Saving Nature's Shaders

Wednesday, June 18, 2003

Shade trees are an oasis to many Texans during June, July and August. There's nothing quite like sitting under a leafy umbrella when the temperature is more than 90 degrees.

But one of the state's most dominant shaders, the post oak, may die from insufficient water absorption at any time of the year, not just during dry summers.

University of North Texas biology professor Don Smith is saving as many as the trees as possible with his homemade treatment.

"I grew up in West Texas without many trees. I don't take them for granted," he says.

The post oak, or Quercus stellata, thrives in warm climates from Texas to Georgia. Post oaks may grow up to 50 feet tall with trunks 2 feet wide, and may live 100 years or more.

Yet most of these rugged trees are hypersensitive, reacting to any root system disturbance by slowing down production of root hairs.

These single-cell extensions of epidermal cells are located on new roots smaller than a little finger. Root hairs live less than a month, but absorb more than 95 percent of a tree's water and minerals, Smith says.

"Smaller roots do not necessarily absorb more water than larger roots, but they make up a large fraction of the total surface area available for absorption," he says. "Very little absorption occurs in roots much more than an inch from the growing tip, so a tree must constantly produce new root hairs to thrive."

Smith says he first became aware of post oaks' hypersensitivity in the early 1990s through his tree-trimming business.

"I noticed that many trees located in new construction sites died within a few years. It was obvious that insufficient water reached the tips of limbs. People asked me why this happened, and I got tired of answering 'I don't know,'" he said. "I decided to find an answer."

After ruling out irrigation system problems, Smith tried to discover if a parasite was destroying the trees' roots. But roots in even dying trees appeared healthy.

He soon discovered that any disturbance to most post oaks' root areas, such as a bulldozer driving across nearby ground or a new sidewalk being paved, resulted in slowed growth of new roots and, in turn, reduced numbers of root hairs.

"Botanists groan and say post oaks 'don't do well with civilization,' which is accurate," Smith says.

Almost any species of tree will become somewhat distressed in construction areas, but begin to thrive again soon after construction ceases, Smith says. However, approximately 80 percent of post oaks in construction sites will probably die if their root growth is not stimulated, he adds.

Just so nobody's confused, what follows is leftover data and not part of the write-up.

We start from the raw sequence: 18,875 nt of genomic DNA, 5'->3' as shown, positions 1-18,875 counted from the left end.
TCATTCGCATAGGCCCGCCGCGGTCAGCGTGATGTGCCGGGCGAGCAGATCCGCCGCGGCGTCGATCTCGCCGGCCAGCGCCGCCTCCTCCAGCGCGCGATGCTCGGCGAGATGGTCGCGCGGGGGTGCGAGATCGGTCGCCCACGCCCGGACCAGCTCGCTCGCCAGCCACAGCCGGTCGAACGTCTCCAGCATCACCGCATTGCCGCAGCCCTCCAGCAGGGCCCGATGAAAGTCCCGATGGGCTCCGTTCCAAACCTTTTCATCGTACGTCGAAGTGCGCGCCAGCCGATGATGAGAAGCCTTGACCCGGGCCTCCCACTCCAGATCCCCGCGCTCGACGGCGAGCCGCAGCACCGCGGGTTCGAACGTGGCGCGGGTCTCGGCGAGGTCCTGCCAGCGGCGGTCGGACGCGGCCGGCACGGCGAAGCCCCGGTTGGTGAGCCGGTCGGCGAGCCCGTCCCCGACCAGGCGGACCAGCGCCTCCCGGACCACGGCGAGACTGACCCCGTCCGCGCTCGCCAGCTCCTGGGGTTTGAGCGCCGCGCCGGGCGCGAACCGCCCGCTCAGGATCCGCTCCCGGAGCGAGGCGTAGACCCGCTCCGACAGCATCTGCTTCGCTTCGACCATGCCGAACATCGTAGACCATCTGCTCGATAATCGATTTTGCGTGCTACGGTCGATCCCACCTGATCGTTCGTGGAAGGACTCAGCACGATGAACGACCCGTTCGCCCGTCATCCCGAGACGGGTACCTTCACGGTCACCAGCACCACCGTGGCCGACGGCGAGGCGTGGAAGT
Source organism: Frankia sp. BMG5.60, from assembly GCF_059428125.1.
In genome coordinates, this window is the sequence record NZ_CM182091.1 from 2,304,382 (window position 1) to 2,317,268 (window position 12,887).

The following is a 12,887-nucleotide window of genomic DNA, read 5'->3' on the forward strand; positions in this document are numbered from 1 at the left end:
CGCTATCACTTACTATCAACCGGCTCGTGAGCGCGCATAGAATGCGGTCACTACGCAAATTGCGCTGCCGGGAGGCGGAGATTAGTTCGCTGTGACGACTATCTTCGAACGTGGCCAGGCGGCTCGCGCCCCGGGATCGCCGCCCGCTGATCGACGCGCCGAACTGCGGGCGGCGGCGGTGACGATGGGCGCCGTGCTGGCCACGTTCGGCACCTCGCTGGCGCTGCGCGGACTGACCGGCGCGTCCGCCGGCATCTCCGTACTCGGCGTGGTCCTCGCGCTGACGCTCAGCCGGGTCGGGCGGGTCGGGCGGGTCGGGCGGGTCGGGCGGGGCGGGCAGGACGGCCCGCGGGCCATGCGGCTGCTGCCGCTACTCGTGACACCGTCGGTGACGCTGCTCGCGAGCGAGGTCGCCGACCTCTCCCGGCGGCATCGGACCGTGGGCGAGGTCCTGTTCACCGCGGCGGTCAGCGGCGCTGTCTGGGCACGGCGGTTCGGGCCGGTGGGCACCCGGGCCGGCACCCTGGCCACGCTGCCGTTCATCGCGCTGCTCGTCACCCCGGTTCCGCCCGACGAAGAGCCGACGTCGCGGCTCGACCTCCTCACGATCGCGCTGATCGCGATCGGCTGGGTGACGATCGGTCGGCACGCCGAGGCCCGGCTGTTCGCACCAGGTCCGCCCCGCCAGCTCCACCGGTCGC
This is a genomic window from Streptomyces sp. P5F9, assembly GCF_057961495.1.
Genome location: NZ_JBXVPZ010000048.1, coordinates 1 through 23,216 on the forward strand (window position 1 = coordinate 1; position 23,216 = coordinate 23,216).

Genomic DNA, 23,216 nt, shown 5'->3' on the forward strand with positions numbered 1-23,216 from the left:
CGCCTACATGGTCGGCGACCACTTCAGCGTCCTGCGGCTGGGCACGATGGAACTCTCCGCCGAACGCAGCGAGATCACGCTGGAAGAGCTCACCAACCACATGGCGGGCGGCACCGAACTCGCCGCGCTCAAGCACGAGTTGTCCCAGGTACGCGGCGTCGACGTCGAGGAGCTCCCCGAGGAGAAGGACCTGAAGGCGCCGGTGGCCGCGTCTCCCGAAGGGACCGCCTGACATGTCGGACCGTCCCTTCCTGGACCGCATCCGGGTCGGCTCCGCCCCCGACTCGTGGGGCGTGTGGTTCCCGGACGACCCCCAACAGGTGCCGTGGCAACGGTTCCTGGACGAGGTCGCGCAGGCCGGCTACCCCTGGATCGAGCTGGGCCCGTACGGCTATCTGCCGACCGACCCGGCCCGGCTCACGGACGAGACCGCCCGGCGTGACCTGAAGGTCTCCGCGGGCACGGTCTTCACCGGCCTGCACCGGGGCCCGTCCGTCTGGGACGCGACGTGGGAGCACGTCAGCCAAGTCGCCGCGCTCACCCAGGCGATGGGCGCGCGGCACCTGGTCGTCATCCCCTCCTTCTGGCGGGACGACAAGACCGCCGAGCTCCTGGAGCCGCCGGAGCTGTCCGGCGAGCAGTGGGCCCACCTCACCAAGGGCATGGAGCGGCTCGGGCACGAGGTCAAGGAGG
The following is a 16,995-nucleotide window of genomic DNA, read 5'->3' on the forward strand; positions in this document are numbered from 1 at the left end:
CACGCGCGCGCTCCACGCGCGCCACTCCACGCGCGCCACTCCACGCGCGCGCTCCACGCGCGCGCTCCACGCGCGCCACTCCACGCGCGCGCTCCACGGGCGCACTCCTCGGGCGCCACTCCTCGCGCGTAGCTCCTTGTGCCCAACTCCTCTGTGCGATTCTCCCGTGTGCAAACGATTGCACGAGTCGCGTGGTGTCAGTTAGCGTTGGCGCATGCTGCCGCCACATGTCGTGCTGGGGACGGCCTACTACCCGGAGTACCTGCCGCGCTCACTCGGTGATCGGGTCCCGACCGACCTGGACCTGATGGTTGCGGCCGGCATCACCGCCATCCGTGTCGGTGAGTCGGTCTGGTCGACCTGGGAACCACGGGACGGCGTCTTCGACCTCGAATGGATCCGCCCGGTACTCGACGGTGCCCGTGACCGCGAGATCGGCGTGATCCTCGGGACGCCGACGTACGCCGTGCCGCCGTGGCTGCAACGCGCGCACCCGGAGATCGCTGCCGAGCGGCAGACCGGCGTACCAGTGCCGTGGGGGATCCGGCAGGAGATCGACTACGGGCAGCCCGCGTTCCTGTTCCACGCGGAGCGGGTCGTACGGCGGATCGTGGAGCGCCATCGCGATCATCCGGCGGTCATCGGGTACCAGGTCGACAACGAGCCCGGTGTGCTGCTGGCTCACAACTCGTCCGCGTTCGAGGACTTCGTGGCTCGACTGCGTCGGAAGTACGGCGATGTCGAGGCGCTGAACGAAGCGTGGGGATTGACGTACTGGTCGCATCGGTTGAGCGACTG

Smith says builders preserve these trees to provide highly desired shade in landscapes.

"Prospective homebuilders pay thousands of extra dollars for lots with large, 50- to 100-year-old trees," he says.

He adds these trees are impossible to replace in a lifetime.

"You never see them in nurseries because they can't be transplanted without usually dying," he says. "You cannot replace post oaks unless you start with an acorn. Sadly, while trying to preserve and take advantage of the beauty and utility of these lovely trees by building close to them, we are killing significant numbers each year."

Several signs point to a declining post oak, including thinning leaves. When a tree is in full foliage in the summer, "you should be able to stand under it, look up and not see any sky," Smith says.

The presence of water sprouts -- twigs that grow out of the bark of a larger limb rather than from a joint on another twig -- and less than 6 inches of annual growth on the tree's twigs also indicate an unhealthy tree.

Smith stimulates root growth in ailing post oaks through a homemade mixture of chemicals, included powdered fertilizer. He has applied for a patent for the mixture.

To apply the treatment, Smith drills 8-inch-deep holes around the perimeter of the tree's canopy and places the treatment at the bottom of the holes. Usually, only one application is needed to restore root growth rate, Smith says.

Although early spring is the ideal time for fertilizing, Smith says it's more important to fertilize healthy post oaks prior to, or soon after, nearby construction starts to ward off future slowdown of root growth. Unhealthy post oaks should be treated as soon as possible, he adds.

"I actually get more calls during the summer because it's then that people notice thinning leaves," he says.

Since developing the treatment, Smith has treated more than 2,000 trees. He has a more than 90 percent success rate for saving trees.

"When the tree dies despite my treatment, its energy reserves may have been too low to grow more roots and that the treatment, by stimulating production of new roots, hastened death by exhausting the meager food supply," Smith says. "But in those few cases when I have applied the treatment before or soon after the root area is disturbed, the trees almost never go into decline."

Smith says he hopes his research will ultimately result in post oaks existing and thriving despite new construction.

"Oaks are easy to maintain, and they're part of our culture. You see many references to the strength of oaks in literature," he says. "We should do everything possible to preserve them."

UNT News Service Phone Number: (940) 565-2108